Smith College forum to promote women in construction

  • Tyeka Robinson, of Springfield, is one of several female carpenters scheduled to speak Feb. 15 at Smith College for an event on diversifying the construction workforce. ELLEN WEBBER/SUBMITTED PHOTO

  • Theresa Copeland, of Northampton, who is one of several female carpenters speaking on Thursday, Feb. 15, at Smith College for an event on diversifying the construction workforce. ELLEN WEBBER—SUBMITTED PHOTO

Published: 2/7/2018 9:20:59 PM

NORTHAMPTON — Looking at statistics, it’s obvious that the country’s construction workforce is far from diverse.

For one, the field is male-dominated. Women make up less than 1 percent of brick masons and roofers, and account for only 2.2 percent of carpenters, according to 2017 numbers from the U.S. Department of Labor. Additionally, looking at race, almost 87 percent of those in construction and extraction occupations are white.

The movement to change those dynamics — to increase diversity in construction — is the subject of a forum taking place Feb. 15 at 7 p.m. in Smith College’s Weinstein Hall.

“It’s a place where there are good jobs that can sustain families,” event organizer Lisa Clauson said of the construction industry — especially when those are union jobs.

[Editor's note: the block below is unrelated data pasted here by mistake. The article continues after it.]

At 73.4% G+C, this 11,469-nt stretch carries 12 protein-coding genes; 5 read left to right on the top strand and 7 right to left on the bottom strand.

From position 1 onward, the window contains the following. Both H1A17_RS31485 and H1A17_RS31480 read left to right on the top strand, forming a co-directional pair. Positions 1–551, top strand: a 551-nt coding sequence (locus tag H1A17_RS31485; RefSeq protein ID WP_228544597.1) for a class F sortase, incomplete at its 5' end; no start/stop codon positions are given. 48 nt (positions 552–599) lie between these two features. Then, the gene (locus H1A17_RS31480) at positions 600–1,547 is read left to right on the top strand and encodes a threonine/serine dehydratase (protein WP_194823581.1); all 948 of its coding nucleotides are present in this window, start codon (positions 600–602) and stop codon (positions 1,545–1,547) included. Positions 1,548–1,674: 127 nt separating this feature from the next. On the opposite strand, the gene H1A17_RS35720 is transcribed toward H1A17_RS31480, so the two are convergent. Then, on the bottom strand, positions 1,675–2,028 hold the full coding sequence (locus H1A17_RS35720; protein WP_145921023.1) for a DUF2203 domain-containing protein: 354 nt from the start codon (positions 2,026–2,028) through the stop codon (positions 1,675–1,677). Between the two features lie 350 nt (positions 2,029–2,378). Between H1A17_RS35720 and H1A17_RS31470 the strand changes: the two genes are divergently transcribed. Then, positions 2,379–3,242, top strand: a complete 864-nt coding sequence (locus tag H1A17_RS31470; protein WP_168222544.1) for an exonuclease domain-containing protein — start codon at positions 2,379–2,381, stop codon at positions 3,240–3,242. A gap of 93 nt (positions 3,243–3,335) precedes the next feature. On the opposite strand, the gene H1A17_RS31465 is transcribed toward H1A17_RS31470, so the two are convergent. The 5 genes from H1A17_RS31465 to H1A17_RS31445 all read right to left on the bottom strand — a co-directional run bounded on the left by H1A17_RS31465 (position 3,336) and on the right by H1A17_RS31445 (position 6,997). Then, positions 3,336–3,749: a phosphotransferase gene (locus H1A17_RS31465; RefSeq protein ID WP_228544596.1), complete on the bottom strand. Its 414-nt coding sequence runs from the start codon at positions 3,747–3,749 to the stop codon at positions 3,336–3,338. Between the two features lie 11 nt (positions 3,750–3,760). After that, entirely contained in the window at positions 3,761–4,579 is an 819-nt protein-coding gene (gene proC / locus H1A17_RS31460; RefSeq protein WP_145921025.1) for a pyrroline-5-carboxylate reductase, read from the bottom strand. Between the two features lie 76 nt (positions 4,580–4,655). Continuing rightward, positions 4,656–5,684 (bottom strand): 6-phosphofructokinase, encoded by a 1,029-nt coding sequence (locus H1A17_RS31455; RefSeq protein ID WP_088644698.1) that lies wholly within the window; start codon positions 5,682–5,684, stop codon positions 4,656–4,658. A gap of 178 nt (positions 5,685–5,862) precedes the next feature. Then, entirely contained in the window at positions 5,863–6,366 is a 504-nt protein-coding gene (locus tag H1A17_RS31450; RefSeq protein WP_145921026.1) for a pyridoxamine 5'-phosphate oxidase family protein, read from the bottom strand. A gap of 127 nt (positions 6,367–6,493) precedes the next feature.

Clauson works with the Strategic Partnerships for the Carpenters Labor Management Program.

“It’s a problem if that work, those careers, are not open to women and people of color,” she said.

The Smith College event will feature a panel of female carpenters who are organizing around racial and gender equity in construction jobs. Local institutions of higher education, Clauson said, can play a big role in changing the face of construction.

“Private colleges that have large endowments, in particular, do a tremendous amount of construction work,” she said. “That construction work they do creates opportunities and jobs in our area.”

Under the leadership of former Gov. Deval Patrick, Clauson said, the University of Massachusetts implemented diversity requirements for its construction work. So, too, she added, has the state’s gaming commission, and those goals are being fulfilled in the building of the MGM Springfield casino.

“As that casino work winds down, those women and people of color are going to be looking for additional construction opportunities,” she said. “The colleges are a big place where that happens.”

Smith College itself is currently building a new Neilson Library, which is slated for completion in the fall of 2020. Clauson urged the college to promote diversity in that work.

“As a women’s institution, Smith can play a leadership role opening up its own work to women,” she said.

Dusty Christensen can be reached at

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